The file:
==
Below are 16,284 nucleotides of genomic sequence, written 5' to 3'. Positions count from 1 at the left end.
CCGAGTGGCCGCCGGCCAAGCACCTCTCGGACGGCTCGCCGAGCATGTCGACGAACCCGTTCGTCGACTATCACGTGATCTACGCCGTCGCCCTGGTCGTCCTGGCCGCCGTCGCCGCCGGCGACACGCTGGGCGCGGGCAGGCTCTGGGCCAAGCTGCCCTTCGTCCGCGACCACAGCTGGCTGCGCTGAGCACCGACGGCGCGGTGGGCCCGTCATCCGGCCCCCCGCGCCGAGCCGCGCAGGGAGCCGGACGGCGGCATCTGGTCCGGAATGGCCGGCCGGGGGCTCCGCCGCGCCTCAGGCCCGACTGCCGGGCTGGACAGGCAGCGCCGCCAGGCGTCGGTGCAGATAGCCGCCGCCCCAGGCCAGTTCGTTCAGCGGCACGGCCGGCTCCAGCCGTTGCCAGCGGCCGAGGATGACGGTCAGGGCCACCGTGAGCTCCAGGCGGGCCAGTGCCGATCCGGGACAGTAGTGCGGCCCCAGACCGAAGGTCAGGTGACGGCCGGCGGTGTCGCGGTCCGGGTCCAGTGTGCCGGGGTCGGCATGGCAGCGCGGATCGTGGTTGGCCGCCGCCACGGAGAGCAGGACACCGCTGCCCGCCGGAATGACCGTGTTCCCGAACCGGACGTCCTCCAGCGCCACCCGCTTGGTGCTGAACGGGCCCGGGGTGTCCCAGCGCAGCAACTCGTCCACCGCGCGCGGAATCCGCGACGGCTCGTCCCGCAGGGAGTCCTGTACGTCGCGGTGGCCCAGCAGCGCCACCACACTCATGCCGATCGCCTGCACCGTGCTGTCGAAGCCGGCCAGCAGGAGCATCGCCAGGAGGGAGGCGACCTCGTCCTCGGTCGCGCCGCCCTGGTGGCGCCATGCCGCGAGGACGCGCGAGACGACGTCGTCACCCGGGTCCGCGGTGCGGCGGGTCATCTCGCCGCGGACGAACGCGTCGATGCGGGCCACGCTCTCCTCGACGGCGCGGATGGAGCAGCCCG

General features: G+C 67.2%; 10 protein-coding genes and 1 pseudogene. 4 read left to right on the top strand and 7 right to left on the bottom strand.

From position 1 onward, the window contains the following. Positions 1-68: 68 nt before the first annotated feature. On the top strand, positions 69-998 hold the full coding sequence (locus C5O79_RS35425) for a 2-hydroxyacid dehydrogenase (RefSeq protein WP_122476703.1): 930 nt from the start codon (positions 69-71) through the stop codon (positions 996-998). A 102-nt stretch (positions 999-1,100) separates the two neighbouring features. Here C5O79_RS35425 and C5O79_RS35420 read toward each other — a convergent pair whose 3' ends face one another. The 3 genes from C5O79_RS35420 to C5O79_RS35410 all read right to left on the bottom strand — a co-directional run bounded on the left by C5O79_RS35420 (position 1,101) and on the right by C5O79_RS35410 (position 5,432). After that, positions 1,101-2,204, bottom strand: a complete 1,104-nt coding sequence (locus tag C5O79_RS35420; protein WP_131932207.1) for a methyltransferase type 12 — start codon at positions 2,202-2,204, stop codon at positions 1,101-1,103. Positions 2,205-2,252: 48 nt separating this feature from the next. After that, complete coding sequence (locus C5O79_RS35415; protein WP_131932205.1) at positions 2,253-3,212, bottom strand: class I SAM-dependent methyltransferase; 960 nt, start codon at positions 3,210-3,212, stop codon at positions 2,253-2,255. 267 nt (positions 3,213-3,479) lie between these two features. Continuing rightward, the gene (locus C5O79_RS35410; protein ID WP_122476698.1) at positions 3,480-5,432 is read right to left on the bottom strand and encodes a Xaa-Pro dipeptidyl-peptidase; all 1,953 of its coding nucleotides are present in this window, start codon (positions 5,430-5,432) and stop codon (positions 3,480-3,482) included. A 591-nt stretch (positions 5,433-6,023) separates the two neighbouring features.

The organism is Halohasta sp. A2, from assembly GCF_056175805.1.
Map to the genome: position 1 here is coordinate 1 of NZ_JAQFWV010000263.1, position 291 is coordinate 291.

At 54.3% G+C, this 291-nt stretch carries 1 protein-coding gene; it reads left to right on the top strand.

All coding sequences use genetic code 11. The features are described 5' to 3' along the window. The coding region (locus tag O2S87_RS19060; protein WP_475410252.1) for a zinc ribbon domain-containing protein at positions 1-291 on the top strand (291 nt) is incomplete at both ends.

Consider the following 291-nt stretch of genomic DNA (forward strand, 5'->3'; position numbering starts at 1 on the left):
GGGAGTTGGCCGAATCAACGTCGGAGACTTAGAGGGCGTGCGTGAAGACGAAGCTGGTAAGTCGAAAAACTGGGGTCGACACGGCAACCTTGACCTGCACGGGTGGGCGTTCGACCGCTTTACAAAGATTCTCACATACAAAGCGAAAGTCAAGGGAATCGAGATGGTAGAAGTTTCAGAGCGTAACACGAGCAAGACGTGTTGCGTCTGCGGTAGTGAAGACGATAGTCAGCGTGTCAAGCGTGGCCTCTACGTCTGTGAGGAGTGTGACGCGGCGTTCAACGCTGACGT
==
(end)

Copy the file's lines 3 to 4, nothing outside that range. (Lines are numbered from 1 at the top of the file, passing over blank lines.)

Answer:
General features: G+C 67.2%; 10 protein-coding genes and 1 pseudogene. 4 read left to right on the top strand and 7 right to left on the bottom strand.

From position 1 onward, the window contains the following. Positions 1-68: 68 nt before the first annotated feature. On the top strand, positions 69-998 hold the full coding sequence (locus C5O79_RS35425) for a 2-hydroxyacid dehydrogenase (RefSeq protein WP_122476703.1): 930 nt from the start codon (positions 69-71) through the stop codon (positions 996-998). A 102-nt stretch (positions 999-1,100) separates the two neighbouring features. Here C5O79_RS35425 and C5O79_RS35420 read toward each other — a convergent pair whose 3' ends face one another. The 3 genes from C5O79_RS35420 to C5O79_RS35410 all read right to left on the bottom strand — a co-directional run bounded on the left by C5O79_RS35420 (position 1,101) and on the right by C5O79_RS35410 (position 5,432). After that, positions 1,101-2,204, bottom strand: a complete 1,104-nt coding sequence (locus tag C5O79_RS35420; protein WP_131932207.1) for a methyltransferase type 12 — start codon at positions 2,202-2,204, stop codon at positions 1,101-1,103. Positions 2,205-2,252: 48 nt separating this feature from the next. After that, complete coding sequence (locus C5O79_RS35415; protein WP_131932205.1) at positions 2,253-3,212, bottom strand: class I SAM-dependent methyltransferase; 960 nt, start codon at positions 3,210-3,212, stop codon at positions 2,253-2,255. 267 nt (positions 3,213-3,479) lie between these two features. Continuing rightward, the gene (locus C5O79_RS35410; protein ID WP_122476698.1) at positions 3,480-5,432 is read right to left on the bottom strand and encodes a Xaa-Pro dipeptidyl-peptidase; all 1,953 of its coding nucleotides are present in this window, start codon (positions 5,430-5,432) and stop codon (positions 3,480-3,482) included. A 591-nt stretch (positions 5,433-6,023) separates the two neighbouring features.